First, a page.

Nursing school Experience

  1. I just got accepted into nursing school and wanted to know details about your experience. If you are a nurse, how was your nursing school experience? How much of your time did it really take, how much did you study? How many hours were you in school a day? How many hours per day did you study? Did you break up the study time throughout the day? How did you get through all that reading? What was your process of absorbing all the information? What did you do if you were studying and got so tired that you could no longer concentrate, what was your solution? What are the positive things about nursing school (because I haven't heard hardly any)?

    Thank you and I look forward to your responses!
  2. Visit MystyqueOne profile page

    About MystyqueOne, BSN, RN

    Joined: Feb '08; Posts: 292; Likes: 73
    RN, BSN; from US
    Specialty: 6 year(s) of experience in Primary Care

    11 Comments

  3. by   classicdame
    Too many questions for this forum. My experience was that there was never enough time to do it all. You have to make it a priority and have full support of friends and family. Forget a life, it won't exist till after you graduate. Everyone learns differently, but I would certainly take advantage of every resource the school offers, including tutors, if needed. And avoid classmates who gripe & grumble. They just drag you down and you may not see them again after graduation. Good luck in your studies!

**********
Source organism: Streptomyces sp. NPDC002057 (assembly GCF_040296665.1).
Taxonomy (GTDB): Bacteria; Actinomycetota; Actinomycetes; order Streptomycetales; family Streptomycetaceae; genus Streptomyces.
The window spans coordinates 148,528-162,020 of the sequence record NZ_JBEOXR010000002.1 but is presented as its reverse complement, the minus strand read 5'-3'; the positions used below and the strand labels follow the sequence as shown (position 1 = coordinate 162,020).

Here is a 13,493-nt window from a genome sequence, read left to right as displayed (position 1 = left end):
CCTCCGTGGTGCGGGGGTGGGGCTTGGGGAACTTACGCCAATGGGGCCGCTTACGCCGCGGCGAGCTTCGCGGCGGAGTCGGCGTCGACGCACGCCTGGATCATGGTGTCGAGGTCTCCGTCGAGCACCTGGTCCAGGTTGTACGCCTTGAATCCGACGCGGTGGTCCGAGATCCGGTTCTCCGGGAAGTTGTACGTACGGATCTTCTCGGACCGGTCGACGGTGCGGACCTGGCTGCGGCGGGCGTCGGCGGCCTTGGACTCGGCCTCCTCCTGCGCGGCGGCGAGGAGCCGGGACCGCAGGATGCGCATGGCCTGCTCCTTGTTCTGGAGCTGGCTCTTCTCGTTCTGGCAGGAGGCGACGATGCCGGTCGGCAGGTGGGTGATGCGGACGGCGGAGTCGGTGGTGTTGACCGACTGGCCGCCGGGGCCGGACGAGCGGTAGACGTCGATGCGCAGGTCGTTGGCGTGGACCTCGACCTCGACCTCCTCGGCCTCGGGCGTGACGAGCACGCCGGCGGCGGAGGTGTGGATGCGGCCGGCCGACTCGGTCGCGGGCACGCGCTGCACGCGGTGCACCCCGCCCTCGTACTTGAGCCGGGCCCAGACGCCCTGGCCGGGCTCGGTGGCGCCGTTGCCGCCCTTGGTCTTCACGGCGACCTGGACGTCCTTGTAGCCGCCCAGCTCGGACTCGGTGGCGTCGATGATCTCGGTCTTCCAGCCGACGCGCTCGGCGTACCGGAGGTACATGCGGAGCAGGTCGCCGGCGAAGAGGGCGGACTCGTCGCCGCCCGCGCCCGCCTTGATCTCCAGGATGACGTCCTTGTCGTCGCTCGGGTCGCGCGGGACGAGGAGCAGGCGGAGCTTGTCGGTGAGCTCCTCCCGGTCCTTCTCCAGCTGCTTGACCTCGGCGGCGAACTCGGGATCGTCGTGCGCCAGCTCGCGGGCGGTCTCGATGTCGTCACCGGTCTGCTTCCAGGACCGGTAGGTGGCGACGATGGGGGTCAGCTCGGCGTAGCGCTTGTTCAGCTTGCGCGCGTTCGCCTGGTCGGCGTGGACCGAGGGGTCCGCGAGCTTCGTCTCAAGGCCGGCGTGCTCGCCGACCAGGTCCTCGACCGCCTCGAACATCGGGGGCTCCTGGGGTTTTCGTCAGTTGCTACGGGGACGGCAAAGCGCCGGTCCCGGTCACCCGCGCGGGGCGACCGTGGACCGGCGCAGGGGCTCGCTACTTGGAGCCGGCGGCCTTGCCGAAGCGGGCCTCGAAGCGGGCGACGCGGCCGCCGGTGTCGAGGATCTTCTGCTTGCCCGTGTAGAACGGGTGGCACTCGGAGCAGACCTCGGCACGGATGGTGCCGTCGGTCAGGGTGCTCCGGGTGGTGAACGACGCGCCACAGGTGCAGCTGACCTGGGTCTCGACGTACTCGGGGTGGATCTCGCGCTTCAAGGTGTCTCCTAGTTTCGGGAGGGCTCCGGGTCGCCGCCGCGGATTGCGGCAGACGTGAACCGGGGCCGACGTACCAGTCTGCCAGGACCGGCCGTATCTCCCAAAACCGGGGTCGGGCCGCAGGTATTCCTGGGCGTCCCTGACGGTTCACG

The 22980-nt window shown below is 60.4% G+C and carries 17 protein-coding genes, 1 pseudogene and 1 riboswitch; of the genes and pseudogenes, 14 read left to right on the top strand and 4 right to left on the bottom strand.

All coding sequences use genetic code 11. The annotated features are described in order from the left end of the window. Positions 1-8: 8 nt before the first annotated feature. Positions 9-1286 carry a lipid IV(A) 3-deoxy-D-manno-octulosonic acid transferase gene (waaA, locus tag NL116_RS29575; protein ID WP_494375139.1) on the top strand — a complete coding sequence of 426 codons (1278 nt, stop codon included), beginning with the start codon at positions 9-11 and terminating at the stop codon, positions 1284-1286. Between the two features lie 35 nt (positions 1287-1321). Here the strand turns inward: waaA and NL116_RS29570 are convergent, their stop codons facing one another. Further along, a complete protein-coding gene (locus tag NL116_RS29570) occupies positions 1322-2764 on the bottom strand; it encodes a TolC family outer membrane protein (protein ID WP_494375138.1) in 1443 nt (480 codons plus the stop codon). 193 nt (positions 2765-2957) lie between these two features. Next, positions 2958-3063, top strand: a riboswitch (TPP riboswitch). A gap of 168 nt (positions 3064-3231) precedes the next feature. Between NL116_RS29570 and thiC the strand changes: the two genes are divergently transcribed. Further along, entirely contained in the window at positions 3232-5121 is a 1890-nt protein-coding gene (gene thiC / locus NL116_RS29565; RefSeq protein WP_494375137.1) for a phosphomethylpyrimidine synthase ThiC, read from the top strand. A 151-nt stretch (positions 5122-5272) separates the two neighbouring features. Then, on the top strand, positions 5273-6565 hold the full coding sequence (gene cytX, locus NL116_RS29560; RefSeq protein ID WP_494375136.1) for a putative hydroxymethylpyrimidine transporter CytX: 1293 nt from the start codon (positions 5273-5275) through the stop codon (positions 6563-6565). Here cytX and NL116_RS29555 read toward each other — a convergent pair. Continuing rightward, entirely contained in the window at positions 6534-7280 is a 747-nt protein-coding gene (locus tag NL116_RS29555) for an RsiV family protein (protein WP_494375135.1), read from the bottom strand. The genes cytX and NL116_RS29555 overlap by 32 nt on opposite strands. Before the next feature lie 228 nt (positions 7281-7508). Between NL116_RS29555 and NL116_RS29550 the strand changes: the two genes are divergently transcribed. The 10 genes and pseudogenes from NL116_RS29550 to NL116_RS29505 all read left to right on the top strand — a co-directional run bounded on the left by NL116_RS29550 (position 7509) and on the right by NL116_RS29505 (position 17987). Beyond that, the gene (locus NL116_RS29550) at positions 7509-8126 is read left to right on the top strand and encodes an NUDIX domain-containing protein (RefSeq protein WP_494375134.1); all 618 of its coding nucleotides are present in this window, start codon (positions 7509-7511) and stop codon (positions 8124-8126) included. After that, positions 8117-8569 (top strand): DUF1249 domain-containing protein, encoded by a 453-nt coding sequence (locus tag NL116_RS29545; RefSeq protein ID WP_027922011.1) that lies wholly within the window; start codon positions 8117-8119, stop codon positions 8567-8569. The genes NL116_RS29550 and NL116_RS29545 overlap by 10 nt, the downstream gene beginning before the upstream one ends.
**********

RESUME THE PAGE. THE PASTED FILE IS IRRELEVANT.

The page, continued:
4. by   goodstudentnowRN
    Hmmm...When you are accepted in nursing college you just have to forget your friends and social life and beat the books! It is usually all about getting the work done so that you can move on to the other level.
  5. by   guiltysins
    You don't have to forget all your friends, the little bit of social life you will have though will be consumed around nursing. Your friends will more than likely only be your fellow nursing classmates. It's great to have a group to study with and usually people go out with their clinical groups at the end of the week or at the end of the semester. More than likely, any non-nursing students won't understand why you are studying, quizzing yourself and stressed 24/7. Find time for some type of downtime because if you don't you'll go crazy. Most importantly, through all the bad experiences that you may have in nursing school should be secondary to all the good memories you'll have, the skill you will learn and the satisfaction you will get.